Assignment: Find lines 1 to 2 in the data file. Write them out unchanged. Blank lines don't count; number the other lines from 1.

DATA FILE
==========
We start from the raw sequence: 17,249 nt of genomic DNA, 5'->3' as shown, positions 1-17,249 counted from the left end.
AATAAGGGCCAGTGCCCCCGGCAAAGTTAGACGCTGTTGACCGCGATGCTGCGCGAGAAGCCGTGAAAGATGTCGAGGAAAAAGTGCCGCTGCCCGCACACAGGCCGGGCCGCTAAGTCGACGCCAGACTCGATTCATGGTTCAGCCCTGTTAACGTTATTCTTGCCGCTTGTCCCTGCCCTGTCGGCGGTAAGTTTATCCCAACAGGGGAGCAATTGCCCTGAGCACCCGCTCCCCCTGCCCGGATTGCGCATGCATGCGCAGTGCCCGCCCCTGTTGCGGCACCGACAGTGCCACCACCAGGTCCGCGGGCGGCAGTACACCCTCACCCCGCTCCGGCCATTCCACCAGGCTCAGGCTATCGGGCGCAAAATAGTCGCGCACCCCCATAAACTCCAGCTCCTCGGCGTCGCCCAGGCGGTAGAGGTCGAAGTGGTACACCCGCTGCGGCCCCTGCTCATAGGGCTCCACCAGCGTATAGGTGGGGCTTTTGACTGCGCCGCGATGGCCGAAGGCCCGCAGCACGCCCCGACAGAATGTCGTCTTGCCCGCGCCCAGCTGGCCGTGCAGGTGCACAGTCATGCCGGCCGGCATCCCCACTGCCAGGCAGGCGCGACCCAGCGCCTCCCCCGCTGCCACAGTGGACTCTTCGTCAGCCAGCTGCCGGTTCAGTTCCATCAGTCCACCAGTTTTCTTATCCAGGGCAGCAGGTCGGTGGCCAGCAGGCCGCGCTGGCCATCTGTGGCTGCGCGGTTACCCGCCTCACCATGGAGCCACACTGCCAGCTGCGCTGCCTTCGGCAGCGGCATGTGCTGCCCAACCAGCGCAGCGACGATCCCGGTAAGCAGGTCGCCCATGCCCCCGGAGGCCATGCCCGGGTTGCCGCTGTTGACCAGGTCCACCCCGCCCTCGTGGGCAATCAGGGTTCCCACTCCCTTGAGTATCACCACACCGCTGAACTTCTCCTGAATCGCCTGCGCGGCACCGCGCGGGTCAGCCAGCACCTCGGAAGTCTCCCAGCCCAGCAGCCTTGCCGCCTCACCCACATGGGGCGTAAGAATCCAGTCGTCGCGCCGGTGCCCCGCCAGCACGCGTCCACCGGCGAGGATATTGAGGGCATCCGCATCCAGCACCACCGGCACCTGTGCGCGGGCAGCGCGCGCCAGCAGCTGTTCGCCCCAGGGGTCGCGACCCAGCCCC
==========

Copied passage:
We start from the raw sequence: 17,249 nt of genomic DNA, 5'->3' as shown, positions 1-17,249 counted from the left end.
AATAAGGGCCAGTGCCCCCGGCAAAGTTAGACGCTGTTGACCGCGATGCTGCGCGAGAAGCCGTGAAAGATGTCGAGGAAAAAGTGCCGCTGCCCGCACACAGGCCGGGCCGCTAAGTCGACGCCAGACTCGATTCATGGTTCAGCCCTGTTAACGTTATTCTTGCCGCTTGTCCCTGCCCTGTCGGCGGTAAGTTTATCCCAACAGGGGAGCAATTGCCCTGAGCACCCGCTCCCCCTGCCCGGATTGCGCATGCATGCGCAGTGCCCGCCCCTGTTGCGGCACCGACAGTGCCACCACCAGGTCCGCGGGCGGCAGTACACCCTCACCCCGCTCCGGCCATTCCACCAGGCTCAGGCTATCGGGCGCAAAATAGTCGCGCACCCCCATAAACTCCAGCTCCTCGGCGTCGCCCAGGCGGTAGAGGTCGAAGTGGTACACCCGCTGCGGCCCCTGCTCATAGGGCTCCACCAGCGTATAGGTGGGGCTTTTGACTGCGCCGCGATGGCCGAAGGCCCGCAGCACGCCCCGACAGAATGTCGTCTTGCCCGCGCCCAGCTGGCCGTGCAGGTGCACAGTCATGCCGGCCGGCATCCCCACTGCCAGGCAGGCGCGACCCAGCGCCTCCCCCGCTGCCACAGTGGACTCTTCGTCAGCCAGCTGCCGGTTCAGTTCCATCAGTCCACCAGTTTTCTTATCCAGGGCAGCAGGTCGGTGGCCAGCAGGCCGCGCTGGCCATCTGTGGCTGCGCGGTTACCCGCCTCACCATGGAGCCACACTGCCAGCTGCGCTGCCTTCGGCAGCGGCATGTGCTGCCCAACCAGCGCAGCGACGATCCCGGTAAGCAGGTCGCCCATGCCCCCGGAGGCCATGCCCGGGTTGCCGCTGTTGACCAGGTCCACCCCGCCCTCGTGGGCAATCAGGGTTCCCACTCCCTTGAGTATCACCACACCGCTGAACTTCTCCTGAATCGCCTGCGCGGCACCGCGCGGGTCAGCCAGCACCTCGGAAGTCTCCCAGCCCAGCAGCCTTGCCGCCTCACCCACATGGGGCGTAAGAATCCAGTCGTCGCGCCGGTGCCCCGCCAGCACGCGTCCACCGGCGAGGATATTGAGGGCATCCGCATCCAGCACCACCGGCACCTGTGCGCGGGCAGCGCGCGCCAGCAGCTGTTCGCCCCAGGGGTCGCGACCCAGCCCC